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Durham University

Department of Earth Sciences


Publication details for Prof Roger Clive Searle

Radhakrishna, M., & Searle, R.C. (2006). Isostatic response of the Alula-Fartak and Owen transforms in the Eastern Gulf of Aden and the adjoining Arabian Sea. Geophysical Journal International 165: 62-72.

Author(s) from Durham


The Alula Fartak and Owen transforms are the active parts of major fracture zones with a distinct topographic expression in the Eastern Gulf of Aden and the Arabian Sea respectively. While the Alula-Fartak transform offsets the Sheba Ridge by about 180 km and is associated with a broad steep sided valley with a relief of nearly 3.5 km, the Owen transform offsets the Carlsberg Ridge by nearly 300 km and is associated with a broad step-like valley surrounded by deeper water depths. The gravity and topography data along several profiles selected across these two transforms have been analysed using cross-spectral analysis in order to investigate their isostatic compensation. The observed admittance estimates have been compared with three theoretical isostatic compensation models, two local compensation models (Airy I and II) and one regional compensation (plate) model.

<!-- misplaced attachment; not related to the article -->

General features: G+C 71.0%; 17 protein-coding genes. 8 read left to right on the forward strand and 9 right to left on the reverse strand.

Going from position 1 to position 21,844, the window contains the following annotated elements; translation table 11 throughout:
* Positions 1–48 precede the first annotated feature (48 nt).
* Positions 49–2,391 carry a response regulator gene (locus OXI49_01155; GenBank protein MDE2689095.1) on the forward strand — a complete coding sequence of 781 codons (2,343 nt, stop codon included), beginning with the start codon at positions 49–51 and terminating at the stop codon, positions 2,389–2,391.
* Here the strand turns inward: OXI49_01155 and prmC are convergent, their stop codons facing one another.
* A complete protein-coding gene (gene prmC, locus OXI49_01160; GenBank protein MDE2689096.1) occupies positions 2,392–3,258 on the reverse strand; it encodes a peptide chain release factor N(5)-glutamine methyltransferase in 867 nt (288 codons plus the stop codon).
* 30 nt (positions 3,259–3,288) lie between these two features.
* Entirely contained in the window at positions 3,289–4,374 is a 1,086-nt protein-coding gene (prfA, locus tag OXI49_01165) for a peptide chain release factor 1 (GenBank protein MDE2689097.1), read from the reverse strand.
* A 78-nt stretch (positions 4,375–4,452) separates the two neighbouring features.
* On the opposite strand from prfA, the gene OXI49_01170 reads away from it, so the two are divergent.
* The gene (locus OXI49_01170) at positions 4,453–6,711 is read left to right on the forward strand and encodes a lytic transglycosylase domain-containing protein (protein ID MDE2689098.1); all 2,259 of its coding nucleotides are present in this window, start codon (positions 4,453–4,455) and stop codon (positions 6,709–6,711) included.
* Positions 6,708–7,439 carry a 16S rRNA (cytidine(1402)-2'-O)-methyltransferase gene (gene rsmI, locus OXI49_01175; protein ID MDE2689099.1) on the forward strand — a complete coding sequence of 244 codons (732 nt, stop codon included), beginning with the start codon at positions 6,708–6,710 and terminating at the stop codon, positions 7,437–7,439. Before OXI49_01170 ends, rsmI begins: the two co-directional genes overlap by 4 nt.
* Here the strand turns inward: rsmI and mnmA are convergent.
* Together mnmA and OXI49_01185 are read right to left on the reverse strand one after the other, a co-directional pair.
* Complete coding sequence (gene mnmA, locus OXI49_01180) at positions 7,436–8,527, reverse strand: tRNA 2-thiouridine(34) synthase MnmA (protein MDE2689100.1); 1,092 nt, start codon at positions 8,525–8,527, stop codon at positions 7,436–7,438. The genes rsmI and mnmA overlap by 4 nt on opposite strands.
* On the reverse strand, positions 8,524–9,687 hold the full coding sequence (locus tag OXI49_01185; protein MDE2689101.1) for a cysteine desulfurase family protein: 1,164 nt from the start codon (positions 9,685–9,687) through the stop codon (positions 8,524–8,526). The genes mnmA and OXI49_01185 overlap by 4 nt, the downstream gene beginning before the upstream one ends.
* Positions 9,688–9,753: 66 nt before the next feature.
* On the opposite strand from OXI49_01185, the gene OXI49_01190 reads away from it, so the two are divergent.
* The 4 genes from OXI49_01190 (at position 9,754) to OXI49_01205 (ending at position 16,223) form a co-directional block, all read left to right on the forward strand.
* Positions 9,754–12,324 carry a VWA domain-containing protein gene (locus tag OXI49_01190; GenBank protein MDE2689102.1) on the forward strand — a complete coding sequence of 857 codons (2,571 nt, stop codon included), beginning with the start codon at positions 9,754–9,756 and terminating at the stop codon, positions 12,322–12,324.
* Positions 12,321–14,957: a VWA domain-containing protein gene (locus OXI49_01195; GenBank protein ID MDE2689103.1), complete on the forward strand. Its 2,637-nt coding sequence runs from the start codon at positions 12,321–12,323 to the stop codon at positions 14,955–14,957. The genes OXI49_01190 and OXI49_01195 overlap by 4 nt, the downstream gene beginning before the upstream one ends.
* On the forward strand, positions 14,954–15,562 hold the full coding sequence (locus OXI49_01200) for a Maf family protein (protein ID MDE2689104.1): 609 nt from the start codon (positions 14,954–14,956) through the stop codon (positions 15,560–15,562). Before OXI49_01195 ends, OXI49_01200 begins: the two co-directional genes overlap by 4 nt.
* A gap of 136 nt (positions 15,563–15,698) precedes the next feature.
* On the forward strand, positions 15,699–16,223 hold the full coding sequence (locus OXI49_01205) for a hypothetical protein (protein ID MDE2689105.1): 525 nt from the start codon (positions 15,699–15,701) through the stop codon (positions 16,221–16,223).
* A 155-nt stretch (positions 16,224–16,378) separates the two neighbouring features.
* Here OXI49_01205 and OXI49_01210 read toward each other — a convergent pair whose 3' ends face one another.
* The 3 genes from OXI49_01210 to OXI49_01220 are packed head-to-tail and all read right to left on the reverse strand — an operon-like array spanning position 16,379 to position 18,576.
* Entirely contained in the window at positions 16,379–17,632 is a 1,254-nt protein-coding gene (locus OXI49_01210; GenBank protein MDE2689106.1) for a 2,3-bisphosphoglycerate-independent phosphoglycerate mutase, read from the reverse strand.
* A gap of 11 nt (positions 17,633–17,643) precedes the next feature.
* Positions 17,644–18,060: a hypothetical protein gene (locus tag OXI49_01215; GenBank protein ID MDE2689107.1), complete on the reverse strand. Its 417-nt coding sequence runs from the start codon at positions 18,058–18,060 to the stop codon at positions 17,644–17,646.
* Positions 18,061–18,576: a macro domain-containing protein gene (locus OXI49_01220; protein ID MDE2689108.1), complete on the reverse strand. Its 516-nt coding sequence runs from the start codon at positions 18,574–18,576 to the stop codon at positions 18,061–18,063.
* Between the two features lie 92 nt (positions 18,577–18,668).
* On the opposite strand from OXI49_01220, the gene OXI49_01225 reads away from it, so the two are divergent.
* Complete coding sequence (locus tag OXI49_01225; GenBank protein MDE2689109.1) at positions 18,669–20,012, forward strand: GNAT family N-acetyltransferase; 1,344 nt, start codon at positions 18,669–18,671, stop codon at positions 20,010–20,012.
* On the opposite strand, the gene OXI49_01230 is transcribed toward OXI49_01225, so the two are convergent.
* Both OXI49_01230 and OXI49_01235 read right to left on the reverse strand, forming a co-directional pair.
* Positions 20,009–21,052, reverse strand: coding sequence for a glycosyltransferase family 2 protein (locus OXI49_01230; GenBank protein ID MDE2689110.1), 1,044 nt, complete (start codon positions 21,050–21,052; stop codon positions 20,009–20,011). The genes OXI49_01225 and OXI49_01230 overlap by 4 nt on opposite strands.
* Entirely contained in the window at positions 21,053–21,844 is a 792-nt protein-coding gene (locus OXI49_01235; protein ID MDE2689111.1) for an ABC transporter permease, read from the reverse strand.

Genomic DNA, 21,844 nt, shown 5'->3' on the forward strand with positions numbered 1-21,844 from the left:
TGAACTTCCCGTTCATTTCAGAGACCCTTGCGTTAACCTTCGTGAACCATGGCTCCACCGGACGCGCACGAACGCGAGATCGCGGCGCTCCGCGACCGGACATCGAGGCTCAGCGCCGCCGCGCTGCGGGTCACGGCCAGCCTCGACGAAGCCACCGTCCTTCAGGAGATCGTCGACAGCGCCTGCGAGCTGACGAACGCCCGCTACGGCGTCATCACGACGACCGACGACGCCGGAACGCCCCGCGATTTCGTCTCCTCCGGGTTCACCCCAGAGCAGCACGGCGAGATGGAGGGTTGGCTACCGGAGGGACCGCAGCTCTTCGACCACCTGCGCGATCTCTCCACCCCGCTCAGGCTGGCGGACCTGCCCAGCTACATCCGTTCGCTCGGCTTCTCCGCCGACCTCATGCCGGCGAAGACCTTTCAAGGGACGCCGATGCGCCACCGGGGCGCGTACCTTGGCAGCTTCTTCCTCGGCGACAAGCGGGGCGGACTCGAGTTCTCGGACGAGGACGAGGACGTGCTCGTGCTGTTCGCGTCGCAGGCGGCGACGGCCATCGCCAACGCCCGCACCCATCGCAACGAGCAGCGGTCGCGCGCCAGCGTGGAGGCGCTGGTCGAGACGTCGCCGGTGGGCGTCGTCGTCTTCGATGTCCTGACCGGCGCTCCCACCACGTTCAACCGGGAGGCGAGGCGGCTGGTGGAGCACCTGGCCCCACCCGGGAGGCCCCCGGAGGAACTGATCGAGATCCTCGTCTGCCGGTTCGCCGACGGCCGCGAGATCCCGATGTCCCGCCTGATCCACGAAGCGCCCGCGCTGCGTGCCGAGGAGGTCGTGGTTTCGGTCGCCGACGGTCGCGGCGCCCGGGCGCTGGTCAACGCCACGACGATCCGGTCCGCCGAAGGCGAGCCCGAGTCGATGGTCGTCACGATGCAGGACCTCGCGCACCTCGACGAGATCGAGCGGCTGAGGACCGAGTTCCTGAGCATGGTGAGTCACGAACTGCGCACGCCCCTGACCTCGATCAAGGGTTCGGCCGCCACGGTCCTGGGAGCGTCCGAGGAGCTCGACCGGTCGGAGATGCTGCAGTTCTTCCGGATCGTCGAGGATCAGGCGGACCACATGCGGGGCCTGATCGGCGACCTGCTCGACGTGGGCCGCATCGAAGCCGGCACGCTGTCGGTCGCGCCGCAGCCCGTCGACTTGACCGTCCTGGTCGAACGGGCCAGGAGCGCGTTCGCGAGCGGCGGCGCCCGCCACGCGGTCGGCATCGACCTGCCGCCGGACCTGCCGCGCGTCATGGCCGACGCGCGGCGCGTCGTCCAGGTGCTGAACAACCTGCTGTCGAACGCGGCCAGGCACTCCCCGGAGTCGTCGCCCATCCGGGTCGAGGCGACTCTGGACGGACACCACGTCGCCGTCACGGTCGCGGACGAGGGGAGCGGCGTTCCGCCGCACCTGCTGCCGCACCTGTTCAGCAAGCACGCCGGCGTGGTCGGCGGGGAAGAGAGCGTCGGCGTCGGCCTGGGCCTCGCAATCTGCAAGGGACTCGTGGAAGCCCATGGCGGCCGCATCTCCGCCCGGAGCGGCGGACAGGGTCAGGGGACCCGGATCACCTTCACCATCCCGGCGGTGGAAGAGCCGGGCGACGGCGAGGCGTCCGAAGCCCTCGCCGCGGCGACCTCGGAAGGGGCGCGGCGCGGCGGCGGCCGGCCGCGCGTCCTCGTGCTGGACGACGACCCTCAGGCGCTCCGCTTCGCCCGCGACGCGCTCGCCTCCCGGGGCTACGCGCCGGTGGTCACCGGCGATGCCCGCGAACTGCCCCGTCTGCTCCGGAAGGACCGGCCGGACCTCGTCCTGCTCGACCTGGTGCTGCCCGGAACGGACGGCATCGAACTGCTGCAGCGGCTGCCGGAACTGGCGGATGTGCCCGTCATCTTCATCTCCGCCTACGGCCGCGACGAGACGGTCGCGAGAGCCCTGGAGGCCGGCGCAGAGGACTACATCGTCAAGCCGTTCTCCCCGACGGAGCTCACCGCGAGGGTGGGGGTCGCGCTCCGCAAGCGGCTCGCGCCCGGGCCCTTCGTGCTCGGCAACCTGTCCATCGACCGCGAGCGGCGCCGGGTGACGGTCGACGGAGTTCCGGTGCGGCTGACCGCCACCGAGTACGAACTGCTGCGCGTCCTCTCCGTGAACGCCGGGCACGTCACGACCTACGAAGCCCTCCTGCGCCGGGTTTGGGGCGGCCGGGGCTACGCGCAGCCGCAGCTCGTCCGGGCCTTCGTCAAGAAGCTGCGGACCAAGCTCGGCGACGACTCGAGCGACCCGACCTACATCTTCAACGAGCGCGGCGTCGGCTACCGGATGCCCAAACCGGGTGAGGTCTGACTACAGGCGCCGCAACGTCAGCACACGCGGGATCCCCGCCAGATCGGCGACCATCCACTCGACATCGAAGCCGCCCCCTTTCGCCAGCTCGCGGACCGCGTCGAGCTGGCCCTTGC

Comparing the longer wavelength admittance estimates suggests that the regional compensation model gives the best fit for both the Alula-Fartak transform and the Owen Transform, with effective elastic thickness (Te) of 5 km and slightly less than 10 km, respectively. For the Alula Fartak transform, the Airy II model might also be acceptable, though with large scatter in the observed values: it suggests a mean value of 9 km for the mantle layer with a 6 km thick crust. For the Owen transform, on the other hand, the two local compensation models failed. The difference in Te estimate between the two transforms could be ascribed to differences in thermal structure arising from their varied tectonic history. A comparison with the isostatic response estimates of transform / fracture zones along the slow-spreading Mid-Atlantic Ridge suggests that the regional compensation model is generally applicable for transform / fracture zone topography along such mid-ocean ridges.